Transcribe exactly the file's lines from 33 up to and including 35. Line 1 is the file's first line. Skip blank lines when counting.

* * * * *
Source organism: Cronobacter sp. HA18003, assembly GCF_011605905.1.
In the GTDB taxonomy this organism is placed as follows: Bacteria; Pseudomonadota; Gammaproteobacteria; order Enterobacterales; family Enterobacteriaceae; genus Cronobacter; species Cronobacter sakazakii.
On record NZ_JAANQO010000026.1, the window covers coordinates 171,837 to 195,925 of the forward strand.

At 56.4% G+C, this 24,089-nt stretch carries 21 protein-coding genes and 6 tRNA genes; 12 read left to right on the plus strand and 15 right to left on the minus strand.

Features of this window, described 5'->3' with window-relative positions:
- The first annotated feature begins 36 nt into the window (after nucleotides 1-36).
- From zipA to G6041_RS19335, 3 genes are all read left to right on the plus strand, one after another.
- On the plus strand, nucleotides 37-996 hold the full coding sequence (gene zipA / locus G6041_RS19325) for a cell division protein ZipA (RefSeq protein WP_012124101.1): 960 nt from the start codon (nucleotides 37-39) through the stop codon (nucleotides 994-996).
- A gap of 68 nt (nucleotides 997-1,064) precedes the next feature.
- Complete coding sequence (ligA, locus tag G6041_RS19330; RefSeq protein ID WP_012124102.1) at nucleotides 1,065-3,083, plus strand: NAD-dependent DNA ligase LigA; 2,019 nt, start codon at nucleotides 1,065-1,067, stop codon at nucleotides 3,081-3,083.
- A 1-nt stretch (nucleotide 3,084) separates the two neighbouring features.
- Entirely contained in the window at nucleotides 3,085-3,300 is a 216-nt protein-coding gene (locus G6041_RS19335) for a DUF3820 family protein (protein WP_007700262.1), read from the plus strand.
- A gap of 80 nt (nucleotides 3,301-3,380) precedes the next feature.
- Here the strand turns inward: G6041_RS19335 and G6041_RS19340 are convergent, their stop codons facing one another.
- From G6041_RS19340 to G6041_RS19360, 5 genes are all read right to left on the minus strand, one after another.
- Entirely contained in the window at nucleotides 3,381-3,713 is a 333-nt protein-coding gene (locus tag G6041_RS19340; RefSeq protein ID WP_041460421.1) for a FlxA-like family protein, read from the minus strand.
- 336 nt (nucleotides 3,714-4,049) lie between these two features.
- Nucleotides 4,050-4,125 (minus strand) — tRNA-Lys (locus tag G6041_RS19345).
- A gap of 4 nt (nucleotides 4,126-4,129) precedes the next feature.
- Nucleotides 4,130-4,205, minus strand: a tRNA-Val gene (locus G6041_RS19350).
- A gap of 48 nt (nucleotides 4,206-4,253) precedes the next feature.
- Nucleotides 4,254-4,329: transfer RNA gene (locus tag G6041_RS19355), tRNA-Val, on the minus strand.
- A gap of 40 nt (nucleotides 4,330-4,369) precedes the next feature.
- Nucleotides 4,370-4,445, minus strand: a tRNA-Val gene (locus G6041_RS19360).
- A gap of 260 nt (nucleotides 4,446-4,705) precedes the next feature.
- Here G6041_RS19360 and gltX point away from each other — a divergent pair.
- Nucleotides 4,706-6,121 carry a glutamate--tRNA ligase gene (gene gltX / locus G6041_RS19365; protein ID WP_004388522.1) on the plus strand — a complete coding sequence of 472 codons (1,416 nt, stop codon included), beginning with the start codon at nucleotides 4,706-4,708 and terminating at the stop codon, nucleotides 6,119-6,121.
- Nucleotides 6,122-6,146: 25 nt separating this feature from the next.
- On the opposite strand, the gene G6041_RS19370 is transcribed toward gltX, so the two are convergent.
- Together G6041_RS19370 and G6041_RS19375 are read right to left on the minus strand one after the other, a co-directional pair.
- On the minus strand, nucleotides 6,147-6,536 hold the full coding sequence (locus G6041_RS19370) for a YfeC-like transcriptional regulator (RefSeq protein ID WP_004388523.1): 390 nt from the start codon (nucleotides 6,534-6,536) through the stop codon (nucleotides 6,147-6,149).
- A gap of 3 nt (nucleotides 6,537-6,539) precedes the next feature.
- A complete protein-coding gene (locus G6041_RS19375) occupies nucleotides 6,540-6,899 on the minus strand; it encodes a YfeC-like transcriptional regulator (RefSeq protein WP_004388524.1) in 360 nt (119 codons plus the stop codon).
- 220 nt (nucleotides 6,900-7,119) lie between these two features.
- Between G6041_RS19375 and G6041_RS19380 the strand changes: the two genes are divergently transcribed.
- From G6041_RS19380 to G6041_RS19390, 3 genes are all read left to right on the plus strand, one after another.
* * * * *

- A complete protein-coding gene (locus G6041_RS19375) occupies nucleotides 6,540-6,899 on the minus strand; it encodes a YfeC-like transcriptional regulator (RefSeq protein WP_004388524.1) in 360 nt (119 codons plus the stop codon).
- 220 nt (nucleotides 6,900-7,119) lie between these two features.
- Between G6041_RS19375 and G6041_RS19380 the strand changes: the two genes are divergently transcribed.